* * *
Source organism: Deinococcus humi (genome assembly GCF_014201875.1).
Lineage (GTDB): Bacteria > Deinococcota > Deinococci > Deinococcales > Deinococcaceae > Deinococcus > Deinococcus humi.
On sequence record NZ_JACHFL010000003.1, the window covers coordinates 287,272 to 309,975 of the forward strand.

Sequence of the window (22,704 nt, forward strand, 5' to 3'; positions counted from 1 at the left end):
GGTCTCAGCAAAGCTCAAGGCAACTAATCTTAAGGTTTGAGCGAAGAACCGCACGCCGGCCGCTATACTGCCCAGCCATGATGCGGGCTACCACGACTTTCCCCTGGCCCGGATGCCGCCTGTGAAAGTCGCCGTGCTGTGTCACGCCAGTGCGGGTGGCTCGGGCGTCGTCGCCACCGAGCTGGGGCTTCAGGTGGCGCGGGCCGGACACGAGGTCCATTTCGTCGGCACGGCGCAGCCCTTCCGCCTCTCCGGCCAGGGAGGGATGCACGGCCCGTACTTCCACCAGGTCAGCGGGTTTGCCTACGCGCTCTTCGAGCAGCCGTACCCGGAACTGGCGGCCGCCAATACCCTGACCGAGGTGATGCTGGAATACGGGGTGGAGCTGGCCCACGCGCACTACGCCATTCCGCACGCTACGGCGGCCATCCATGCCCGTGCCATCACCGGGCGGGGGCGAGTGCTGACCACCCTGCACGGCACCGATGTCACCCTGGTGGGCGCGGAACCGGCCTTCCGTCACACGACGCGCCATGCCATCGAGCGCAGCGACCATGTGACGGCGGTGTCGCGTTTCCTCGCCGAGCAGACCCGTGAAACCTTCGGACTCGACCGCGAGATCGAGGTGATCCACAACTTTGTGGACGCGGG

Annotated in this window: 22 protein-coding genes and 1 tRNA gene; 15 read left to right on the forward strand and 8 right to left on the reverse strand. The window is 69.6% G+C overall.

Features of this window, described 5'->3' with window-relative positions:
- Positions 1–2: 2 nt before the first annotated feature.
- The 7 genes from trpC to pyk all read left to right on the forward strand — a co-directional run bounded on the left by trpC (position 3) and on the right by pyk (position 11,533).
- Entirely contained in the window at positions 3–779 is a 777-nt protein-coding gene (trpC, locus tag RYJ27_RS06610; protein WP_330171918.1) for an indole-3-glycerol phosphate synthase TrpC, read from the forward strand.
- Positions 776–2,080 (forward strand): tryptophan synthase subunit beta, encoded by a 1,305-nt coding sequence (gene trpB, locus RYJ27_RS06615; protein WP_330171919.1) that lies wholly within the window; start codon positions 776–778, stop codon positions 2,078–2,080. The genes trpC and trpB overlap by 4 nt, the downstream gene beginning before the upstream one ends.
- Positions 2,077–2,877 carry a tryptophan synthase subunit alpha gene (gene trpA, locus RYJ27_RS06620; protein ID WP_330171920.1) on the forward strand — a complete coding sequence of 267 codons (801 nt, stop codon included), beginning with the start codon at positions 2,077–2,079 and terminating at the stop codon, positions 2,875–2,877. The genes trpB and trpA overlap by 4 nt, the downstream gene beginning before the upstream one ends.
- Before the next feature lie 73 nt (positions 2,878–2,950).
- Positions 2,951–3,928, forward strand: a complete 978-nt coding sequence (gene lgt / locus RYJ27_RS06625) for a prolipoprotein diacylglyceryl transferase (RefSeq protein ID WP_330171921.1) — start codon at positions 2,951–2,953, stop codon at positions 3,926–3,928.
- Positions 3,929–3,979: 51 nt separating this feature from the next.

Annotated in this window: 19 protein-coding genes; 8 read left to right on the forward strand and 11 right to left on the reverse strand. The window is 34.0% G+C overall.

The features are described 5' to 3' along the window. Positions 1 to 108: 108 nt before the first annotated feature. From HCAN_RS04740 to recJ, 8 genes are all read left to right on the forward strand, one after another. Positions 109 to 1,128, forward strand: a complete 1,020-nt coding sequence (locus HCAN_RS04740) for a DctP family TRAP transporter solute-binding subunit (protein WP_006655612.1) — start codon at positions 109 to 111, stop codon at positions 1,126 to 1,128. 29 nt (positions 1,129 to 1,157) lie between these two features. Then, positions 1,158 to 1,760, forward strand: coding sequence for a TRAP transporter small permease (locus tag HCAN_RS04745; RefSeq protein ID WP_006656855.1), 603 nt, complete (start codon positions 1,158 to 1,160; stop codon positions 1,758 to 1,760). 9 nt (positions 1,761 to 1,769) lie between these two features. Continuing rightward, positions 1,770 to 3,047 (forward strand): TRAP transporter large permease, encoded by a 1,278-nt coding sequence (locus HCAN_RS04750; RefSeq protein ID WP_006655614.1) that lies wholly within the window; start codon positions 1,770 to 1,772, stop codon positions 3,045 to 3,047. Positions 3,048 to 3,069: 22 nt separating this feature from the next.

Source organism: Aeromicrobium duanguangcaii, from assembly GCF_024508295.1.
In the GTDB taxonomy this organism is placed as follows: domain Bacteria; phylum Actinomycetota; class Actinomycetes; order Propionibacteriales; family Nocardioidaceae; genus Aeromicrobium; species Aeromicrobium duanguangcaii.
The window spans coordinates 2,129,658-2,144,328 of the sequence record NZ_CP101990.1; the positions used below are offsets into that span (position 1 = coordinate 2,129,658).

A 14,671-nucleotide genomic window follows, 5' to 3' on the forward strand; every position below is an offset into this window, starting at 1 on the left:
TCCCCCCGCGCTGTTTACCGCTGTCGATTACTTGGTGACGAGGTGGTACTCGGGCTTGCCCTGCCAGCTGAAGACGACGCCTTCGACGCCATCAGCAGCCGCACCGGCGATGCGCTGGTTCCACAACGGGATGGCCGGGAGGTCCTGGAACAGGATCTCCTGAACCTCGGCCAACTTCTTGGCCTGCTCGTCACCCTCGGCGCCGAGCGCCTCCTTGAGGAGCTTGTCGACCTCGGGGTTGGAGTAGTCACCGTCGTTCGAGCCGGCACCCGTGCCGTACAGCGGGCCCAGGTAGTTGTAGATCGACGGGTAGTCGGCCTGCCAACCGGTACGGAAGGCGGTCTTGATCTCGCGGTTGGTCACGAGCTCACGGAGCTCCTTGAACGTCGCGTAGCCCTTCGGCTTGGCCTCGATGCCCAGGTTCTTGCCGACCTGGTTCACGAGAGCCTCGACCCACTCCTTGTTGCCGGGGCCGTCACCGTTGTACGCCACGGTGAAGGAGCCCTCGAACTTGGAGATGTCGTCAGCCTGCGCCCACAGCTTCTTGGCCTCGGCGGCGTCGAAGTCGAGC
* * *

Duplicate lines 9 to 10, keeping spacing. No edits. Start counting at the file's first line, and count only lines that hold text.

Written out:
- The 7 genes from trpC to pyk all read left to right on the forward strand — a co-directional run bounded on the left by trpC (position 3) and on the right by pyk (position 11,533).
- Entirely contained in the window at positions 3–779 is a 777-nt protein-coding gene (trpC, locus tag RYJ27_RS06610; protein WP_330171918.1) for an indole-3-glycerol phosphate synthase TrpC, read from the forward strand.